trademark in that case Held that a repairer (i.e. the service that was
in issue in that case) does not contribute in anyway to the production
of goods before they reach the market; repairs are not goods and so
cannot be put on the Register of trade marks. By an extension of the
same line of argument, the services listed in the said purported
extension of the Fourth Schedule to the Act are not goods and
therefore are not registrable under the Act.
If the Act had contemplated the registration of services as trade
marks it would have stated so in clear words. I am given to understand
that the registrar in reliance on the purported extension of the
Fourth Schedule to the Act by executive fiat has made a practice of
now registering the services purportedly listed in the said purported
extension to the Fourth Schedule of the Act. The minister and the
registrar may well argue that this is advantageous in the public
interest. That may well be so. But, (quoting Lord Wright in the
ARISTOC case (supra) “It is however, clear that if such a practice
does not come within the terms of the Act it is not lawful, however
convenient. If the law is to be altered, that must be done by
parliament.” Even in Britain, services marks were not registrable
until the Trade Marks (Amendment) Act 1984 made it so i.e. by
Legislation.
My submission is that if the Act is to be altered, that must be done
by The National Assembly. It is my respectful contention that:
i) The purported extensions to the Fourth Schedule to the Act are
purported attempts to amend the Act; and
ii) Neither the Registrar nor the Minister has the power to amend the Act.
It is an elementary rule for the construction of statutes that one
should presume that the Legislature does not intend to make any
substantial alteration in the law beyond what it explicitly declares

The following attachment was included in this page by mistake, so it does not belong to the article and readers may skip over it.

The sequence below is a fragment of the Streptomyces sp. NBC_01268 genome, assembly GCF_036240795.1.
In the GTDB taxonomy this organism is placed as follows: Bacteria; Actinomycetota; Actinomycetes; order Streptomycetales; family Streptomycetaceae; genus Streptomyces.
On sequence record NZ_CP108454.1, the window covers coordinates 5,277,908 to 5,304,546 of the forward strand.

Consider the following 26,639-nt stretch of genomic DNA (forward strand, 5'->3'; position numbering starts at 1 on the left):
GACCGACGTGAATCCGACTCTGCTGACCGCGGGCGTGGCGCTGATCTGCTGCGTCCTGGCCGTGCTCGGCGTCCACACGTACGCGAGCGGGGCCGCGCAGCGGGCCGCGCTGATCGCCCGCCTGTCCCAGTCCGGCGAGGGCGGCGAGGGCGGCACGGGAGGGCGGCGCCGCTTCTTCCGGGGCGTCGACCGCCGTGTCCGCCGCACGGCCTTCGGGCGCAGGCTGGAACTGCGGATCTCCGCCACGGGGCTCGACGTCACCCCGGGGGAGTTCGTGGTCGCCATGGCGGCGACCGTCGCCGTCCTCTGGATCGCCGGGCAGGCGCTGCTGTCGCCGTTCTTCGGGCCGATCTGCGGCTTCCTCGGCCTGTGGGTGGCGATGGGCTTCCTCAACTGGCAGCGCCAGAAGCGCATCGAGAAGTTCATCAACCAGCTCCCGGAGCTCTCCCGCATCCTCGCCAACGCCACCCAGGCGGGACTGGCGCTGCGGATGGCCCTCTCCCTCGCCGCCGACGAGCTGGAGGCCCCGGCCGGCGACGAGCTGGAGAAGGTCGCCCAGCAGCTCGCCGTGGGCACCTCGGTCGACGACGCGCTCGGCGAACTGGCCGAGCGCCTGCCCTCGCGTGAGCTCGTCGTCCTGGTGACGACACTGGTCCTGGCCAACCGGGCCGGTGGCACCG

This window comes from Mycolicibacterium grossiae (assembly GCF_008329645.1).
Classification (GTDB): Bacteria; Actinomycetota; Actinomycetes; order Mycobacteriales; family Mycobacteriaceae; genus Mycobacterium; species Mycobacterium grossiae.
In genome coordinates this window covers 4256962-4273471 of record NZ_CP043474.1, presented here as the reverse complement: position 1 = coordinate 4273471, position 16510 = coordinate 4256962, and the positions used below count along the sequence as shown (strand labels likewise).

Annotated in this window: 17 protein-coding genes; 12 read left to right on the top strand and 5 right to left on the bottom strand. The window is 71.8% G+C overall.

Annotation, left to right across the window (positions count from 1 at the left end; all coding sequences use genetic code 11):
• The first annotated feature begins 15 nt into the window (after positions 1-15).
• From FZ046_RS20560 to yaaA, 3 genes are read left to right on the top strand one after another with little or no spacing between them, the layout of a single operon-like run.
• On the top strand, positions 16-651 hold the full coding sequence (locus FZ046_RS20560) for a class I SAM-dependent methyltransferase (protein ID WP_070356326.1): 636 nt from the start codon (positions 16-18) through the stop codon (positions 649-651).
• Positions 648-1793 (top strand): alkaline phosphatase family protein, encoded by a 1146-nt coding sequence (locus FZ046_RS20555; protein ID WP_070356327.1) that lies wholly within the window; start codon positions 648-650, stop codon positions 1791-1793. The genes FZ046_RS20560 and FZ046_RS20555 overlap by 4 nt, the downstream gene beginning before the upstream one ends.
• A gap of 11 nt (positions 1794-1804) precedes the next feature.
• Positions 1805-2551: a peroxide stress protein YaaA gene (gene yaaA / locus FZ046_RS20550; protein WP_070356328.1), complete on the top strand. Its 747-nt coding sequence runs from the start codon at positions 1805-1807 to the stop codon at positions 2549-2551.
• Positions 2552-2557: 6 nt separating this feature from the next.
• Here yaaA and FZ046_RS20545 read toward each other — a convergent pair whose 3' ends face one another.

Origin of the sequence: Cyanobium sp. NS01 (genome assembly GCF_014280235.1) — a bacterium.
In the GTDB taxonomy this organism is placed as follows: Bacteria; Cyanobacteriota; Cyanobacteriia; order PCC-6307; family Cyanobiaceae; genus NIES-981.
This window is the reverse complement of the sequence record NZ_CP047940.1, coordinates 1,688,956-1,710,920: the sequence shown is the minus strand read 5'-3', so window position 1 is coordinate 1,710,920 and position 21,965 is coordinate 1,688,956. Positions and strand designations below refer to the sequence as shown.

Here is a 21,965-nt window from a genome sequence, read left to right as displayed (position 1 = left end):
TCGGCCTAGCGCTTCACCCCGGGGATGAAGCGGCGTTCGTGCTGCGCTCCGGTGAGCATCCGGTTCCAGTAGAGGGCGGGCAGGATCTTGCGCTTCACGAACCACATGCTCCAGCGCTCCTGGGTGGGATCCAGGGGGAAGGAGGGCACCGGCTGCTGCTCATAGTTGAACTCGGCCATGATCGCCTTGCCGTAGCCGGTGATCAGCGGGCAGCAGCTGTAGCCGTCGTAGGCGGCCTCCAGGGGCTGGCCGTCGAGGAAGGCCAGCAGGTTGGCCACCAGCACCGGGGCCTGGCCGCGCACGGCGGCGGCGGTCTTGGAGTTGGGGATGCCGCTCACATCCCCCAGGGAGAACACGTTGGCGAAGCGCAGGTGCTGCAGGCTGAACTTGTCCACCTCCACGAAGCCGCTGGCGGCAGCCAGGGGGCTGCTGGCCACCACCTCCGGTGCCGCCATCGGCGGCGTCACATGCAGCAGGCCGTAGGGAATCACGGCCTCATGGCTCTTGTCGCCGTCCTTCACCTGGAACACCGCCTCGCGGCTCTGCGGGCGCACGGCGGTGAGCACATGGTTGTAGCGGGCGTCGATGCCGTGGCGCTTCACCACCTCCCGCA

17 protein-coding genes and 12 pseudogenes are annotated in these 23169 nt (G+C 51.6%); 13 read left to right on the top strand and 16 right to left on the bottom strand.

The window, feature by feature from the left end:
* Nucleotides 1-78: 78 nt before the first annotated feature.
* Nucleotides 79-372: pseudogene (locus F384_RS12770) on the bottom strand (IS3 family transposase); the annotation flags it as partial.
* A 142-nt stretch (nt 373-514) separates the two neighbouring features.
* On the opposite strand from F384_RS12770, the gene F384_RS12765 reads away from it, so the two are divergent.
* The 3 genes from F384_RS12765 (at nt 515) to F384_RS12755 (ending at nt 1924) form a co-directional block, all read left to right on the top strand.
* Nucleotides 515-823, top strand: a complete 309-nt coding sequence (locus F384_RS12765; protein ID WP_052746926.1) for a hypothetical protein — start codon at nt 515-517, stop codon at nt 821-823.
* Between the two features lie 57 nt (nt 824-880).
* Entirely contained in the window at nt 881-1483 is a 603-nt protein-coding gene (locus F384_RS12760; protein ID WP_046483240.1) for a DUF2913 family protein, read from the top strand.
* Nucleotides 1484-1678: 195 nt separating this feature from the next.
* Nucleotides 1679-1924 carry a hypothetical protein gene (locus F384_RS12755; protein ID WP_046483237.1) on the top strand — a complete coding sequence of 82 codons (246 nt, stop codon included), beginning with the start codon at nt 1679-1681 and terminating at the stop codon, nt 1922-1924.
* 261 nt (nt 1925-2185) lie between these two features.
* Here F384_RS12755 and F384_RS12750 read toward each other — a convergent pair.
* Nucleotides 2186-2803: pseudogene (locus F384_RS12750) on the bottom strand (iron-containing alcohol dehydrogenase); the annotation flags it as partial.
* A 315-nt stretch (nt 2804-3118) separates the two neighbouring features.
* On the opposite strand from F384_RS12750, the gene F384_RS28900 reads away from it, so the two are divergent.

either in express terms or by clear implication.
In the construction of statutory provisions, where specific things are
mentioned, the intention is that those not mentioned are not intended
to be included See Oluwalogbon V. Government of UK 2005 14 NWLR 760
(Part 946), Page 787, Paragraph B – C. Again, in the Oluwalogbon case
(supra) it was Held that “Enactments must always be interpreted as
they are, rather than as they ought to be. Where the intention of the
law giver is manifest from clear words of the statute being
interpreted, the Court must without further ado give effect to that
intention as conveyed through the words employed. The statute should
be holistically considered anytime a part or section of it is being
interpreted in order to avoid inconsistency or repugnancy….”
Looking specifically at the Third and Fourth Schedules of the Act,
there is no mention of ‘services’ or ‘service marks’ anywhere; nor is
any class designated for registration of service(s); All references
are to goods and good against which trade marks can be registered
under the Act.
Again, looking holistically at the plain words of the Act, there is no
suggestion anywhere that service marks are envisaged to be admitted in
the Trade Marks register. Where the Minister or the Registrar have
formed the view that it is advantageous in the public interest for
trade marks to be registered in respect of service (s) then the proper
line of action would be, in my view, to sponsor a bill in that behalf
to the National Assembly. It is when such a bill becomes an Act of the
National Assembly that the registration of service marks will be
lawful. Before then, all purported registrations in the purported
extensions to the Fourth Schedule of the Act are unlawful. The
purported extension of the Fourth Schedule of the Act is a usurpation
of the prerogative of the National Assembly, which is unconstitutional
and therefore unlawful.
The Law of Trade Marks in Nigeria has always been that service marks
are not registrable, as services are not goods. It was so under the
Trade Marks Act 1883 of Great Britain, which was the Received Law on
trade marks at 1st January 1900, and has remained so up to and
including the date of the ACT. If it is contended that the Act has
altered the law on trade marks so as to make service marks registrable
under the Act, those who make that assertion should be able to point
to clear language that achieves that result. See Bismag V. Amblins
(1940)Ch 667 per Lord Wilfred Green (MR).
I am humbly of the view that it will yield much dividend to compare,
side by side, the Nice Agreement (1957) (Nice Agreement) on the
international classification of goods and the Fourth Schedule to the
Act. It will be discovered that Nice Agreement is divided into two
parts: one part with the sub-heading: ‘Goods’ and another part with
the sub-heading: ‘Services.’ Also, it will be discovered under the
said sub-heading -‘Goods’ are – listed goods, which are in
pari-materia, in all respects with the listing and classification of
goods in the Fourth Schedule of the Act What is conspicuously absent
in the Fourth Schedule is the listings on ‘services’. This, in my